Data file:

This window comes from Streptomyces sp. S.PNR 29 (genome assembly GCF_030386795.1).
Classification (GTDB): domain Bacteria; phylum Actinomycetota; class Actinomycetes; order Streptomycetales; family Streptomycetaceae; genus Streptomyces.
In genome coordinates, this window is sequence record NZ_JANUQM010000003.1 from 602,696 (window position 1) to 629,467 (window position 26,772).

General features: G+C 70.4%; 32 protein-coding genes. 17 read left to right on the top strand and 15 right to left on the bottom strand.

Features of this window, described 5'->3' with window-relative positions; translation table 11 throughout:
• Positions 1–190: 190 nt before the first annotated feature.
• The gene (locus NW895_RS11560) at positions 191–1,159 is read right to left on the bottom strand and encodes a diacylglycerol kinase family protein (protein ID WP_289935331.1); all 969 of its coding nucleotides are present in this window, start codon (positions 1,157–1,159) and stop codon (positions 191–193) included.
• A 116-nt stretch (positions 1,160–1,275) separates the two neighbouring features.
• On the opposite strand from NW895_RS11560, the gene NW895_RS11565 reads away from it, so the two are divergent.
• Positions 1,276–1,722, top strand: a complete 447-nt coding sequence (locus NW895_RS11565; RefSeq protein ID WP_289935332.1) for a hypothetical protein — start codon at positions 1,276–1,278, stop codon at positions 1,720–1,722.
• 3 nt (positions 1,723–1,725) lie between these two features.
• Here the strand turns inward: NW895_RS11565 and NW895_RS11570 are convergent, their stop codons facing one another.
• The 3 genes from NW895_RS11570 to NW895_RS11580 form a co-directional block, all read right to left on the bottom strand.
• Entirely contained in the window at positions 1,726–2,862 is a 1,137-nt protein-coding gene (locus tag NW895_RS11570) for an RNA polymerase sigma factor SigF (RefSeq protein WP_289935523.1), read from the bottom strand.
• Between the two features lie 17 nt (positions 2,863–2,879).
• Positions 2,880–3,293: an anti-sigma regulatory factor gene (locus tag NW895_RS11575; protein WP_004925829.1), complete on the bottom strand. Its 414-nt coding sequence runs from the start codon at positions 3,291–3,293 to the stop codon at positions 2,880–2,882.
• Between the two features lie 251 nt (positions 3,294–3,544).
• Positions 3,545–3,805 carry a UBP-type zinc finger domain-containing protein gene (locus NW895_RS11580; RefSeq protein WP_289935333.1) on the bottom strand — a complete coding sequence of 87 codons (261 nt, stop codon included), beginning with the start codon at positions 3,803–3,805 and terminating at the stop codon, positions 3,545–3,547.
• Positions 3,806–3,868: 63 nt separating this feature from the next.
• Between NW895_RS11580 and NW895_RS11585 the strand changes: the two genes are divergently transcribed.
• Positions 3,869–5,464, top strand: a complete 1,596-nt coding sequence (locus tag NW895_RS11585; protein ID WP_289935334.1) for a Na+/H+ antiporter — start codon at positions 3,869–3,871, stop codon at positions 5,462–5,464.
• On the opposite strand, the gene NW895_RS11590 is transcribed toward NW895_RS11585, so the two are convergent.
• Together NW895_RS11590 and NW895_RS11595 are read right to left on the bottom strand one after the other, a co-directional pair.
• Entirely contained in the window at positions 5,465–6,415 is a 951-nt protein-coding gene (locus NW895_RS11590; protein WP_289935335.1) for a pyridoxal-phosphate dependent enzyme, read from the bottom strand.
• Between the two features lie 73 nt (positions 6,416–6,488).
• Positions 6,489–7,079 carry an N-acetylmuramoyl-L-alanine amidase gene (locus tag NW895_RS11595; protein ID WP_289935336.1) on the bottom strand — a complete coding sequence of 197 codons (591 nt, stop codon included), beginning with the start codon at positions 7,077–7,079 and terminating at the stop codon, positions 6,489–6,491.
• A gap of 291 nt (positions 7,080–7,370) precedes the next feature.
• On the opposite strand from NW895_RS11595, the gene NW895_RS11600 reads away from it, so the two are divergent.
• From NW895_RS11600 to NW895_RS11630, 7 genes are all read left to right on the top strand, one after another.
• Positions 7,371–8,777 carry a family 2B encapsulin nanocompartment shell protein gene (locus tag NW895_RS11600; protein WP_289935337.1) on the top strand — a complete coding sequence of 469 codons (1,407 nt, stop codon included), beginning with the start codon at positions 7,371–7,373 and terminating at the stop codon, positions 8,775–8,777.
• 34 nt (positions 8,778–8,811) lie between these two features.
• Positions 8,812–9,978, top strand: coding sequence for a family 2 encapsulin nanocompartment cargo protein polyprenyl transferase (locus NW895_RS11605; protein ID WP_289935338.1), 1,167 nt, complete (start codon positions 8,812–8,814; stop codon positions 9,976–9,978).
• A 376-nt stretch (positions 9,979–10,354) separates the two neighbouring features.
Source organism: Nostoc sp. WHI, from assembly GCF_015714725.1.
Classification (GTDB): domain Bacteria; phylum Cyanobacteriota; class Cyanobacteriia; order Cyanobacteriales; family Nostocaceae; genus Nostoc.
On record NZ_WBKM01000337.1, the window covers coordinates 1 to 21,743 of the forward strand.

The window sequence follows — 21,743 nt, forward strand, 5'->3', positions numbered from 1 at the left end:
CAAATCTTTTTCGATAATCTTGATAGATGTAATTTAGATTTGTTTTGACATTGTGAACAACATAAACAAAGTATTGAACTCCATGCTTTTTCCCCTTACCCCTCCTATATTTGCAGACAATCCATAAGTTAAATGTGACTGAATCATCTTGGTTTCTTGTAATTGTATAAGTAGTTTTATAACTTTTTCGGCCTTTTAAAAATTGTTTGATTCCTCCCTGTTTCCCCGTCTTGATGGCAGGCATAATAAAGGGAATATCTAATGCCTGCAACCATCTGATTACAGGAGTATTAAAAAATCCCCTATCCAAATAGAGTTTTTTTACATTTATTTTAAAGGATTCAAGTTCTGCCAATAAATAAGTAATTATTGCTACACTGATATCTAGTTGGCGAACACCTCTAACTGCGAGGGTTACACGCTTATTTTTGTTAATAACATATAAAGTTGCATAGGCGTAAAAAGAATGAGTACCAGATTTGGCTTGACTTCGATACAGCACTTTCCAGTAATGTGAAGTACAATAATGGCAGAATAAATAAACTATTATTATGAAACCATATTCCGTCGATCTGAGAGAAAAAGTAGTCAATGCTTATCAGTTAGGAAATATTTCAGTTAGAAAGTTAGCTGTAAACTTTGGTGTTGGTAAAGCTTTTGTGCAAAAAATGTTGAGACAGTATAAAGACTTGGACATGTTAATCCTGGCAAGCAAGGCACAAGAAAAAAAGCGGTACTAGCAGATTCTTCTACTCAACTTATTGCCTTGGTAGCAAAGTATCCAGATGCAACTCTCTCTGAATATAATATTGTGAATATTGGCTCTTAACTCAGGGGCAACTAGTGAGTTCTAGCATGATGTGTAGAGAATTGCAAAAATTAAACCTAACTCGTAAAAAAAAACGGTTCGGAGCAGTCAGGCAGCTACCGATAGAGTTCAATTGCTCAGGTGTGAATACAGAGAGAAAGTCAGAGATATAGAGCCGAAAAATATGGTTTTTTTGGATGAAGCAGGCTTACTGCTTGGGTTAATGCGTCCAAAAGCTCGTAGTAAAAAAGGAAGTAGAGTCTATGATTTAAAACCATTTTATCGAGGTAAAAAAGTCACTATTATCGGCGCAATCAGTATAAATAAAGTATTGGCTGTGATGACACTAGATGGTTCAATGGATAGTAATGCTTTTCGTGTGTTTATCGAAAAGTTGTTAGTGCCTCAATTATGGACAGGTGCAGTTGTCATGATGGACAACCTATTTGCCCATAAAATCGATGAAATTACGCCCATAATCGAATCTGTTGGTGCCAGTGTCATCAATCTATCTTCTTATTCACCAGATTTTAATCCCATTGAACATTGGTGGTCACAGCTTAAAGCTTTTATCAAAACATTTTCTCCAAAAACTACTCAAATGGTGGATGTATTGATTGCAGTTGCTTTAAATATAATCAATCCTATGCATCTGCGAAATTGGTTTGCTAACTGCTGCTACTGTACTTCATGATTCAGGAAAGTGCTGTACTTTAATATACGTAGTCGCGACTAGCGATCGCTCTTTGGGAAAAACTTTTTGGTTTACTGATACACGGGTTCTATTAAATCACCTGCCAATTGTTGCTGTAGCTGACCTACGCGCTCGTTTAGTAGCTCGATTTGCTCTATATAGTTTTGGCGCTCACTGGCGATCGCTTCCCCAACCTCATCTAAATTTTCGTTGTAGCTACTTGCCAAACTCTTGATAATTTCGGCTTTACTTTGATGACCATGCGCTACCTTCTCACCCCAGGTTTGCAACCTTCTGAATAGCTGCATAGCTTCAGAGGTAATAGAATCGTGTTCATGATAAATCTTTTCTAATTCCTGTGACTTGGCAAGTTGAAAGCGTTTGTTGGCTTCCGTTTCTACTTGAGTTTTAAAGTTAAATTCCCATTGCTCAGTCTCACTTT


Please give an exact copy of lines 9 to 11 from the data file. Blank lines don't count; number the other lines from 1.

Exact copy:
• On the opposite strand from NW895_RS11560, the gene NW895_RS11565 reads away from it, so the two are divergent.
• Positions 1,276–1,722, top strand: a complete 447-nt coding sequence (locus NW895_RS11565; RefSeq protein ID WP_289935332.1) for a hypothetical protein — start codon at positions 1,276–1,278, stop codon at positions 1,720–1,722.
• 3 nt (positions 1,723–1,725) lie between these two features.